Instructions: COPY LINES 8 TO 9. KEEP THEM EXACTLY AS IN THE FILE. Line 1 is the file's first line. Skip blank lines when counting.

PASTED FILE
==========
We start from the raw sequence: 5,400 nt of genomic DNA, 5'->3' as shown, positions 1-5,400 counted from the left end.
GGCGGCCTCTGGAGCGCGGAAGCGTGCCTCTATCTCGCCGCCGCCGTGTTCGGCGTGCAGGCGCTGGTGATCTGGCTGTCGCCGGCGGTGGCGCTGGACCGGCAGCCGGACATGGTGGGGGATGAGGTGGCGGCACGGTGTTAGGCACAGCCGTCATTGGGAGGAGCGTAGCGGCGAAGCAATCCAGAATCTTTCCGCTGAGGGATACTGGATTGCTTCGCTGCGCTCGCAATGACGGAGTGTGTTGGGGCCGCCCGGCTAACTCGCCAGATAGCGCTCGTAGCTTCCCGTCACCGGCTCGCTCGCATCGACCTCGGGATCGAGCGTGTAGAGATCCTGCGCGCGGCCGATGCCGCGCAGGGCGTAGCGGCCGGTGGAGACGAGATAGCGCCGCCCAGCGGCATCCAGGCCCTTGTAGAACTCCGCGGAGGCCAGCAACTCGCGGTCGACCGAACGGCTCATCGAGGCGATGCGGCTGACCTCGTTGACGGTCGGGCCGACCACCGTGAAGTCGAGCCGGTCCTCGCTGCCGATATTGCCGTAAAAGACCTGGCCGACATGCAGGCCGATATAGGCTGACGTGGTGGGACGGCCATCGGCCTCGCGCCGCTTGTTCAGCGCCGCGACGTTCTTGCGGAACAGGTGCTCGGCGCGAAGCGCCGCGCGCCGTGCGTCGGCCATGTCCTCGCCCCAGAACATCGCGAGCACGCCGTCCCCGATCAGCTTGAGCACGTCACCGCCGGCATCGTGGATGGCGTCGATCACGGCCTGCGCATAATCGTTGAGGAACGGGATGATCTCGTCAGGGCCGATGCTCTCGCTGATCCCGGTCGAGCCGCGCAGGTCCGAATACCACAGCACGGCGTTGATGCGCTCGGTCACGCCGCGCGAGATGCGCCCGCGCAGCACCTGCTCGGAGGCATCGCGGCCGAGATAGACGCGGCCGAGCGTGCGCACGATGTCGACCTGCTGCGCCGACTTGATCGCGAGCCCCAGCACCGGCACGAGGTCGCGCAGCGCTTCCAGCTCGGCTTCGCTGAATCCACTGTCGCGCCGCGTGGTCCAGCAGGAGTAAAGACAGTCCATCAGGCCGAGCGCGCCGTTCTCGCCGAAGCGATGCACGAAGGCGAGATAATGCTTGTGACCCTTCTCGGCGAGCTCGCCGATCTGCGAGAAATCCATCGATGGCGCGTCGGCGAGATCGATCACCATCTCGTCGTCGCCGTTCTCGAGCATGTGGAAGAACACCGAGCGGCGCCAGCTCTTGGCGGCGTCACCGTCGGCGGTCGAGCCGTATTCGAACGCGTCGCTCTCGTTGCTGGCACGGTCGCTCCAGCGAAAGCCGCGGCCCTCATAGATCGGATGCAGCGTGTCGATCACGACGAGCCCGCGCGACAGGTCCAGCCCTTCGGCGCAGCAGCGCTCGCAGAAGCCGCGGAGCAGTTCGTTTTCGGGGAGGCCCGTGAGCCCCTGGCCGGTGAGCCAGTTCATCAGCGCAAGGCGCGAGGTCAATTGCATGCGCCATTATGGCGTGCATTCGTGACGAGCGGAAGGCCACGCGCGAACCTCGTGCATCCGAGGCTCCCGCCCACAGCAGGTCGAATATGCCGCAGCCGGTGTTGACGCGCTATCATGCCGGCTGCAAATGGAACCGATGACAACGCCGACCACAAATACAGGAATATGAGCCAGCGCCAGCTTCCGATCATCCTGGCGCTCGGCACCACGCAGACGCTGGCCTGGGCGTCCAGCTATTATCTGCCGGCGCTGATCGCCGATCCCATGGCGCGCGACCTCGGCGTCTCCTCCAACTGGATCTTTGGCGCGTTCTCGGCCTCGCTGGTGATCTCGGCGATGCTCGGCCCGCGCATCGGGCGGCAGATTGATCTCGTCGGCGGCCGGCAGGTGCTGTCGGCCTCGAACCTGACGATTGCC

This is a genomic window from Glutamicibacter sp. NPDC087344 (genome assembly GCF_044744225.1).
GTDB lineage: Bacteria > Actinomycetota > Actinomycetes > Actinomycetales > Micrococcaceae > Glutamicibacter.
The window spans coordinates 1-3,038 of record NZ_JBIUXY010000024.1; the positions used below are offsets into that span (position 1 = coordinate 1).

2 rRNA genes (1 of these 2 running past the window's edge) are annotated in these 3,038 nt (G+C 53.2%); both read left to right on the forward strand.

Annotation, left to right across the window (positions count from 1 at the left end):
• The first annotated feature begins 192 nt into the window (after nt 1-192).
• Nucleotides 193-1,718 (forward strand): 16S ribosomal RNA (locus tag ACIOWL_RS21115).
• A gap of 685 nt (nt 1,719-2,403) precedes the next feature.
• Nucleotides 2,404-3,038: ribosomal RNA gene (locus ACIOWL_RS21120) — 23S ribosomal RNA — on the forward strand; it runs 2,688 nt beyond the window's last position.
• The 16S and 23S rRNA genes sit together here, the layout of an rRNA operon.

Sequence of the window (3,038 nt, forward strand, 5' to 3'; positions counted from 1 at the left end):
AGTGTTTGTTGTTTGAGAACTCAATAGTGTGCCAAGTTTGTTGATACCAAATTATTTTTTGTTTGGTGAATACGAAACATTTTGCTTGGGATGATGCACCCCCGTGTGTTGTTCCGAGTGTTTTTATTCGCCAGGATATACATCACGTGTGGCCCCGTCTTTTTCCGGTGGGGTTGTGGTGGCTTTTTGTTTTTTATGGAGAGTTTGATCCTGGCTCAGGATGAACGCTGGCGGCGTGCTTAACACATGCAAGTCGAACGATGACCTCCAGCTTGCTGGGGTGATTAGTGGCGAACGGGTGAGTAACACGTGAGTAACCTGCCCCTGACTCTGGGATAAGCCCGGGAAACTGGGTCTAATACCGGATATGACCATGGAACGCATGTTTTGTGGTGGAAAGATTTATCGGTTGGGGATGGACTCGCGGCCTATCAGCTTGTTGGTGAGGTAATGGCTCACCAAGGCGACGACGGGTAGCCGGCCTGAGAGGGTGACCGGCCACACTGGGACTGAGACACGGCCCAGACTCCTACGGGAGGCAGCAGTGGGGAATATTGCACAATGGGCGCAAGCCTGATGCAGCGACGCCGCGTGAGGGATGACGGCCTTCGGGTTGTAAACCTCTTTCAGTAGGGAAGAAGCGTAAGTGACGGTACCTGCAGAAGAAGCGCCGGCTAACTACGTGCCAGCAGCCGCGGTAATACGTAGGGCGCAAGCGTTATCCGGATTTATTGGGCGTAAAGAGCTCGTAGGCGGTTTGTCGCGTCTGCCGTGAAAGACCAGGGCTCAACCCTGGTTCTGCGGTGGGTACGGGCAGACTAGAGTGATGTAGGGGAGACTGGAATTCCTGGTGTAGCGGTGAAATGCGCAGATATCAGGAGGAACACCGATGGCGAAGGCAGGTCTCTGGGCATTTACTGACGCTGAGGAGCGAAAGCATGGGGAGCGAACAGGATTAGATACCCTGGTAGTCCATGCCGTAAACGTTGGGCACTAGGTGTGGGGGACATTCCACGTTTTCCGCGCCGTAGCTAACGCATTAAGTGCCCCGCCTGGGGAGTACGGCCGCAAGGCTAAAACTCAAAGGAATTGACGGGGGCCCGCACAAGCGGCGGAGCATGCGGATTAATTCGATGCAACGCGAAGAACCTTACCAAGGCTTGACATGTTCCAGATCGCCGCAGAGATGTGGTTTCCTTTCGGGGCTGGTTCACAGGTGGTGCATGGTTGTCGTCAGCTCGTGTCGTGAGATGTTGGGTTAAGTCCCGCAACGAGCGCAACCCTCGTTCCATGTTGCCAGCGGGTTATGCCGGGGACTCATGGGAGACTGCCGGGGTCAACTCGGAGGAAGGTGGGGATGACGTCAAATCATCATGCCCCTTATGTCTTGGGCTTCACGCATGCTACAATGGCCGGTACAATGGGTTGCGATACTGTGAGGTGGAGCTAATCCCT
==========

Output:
• The first annotated feature begins 192 nt into the window (after nt 1-192).
• Nucleotides 193-1,718 (forward strand): 16S ribosomal RNA (locus tag ACIOWL_RS21115).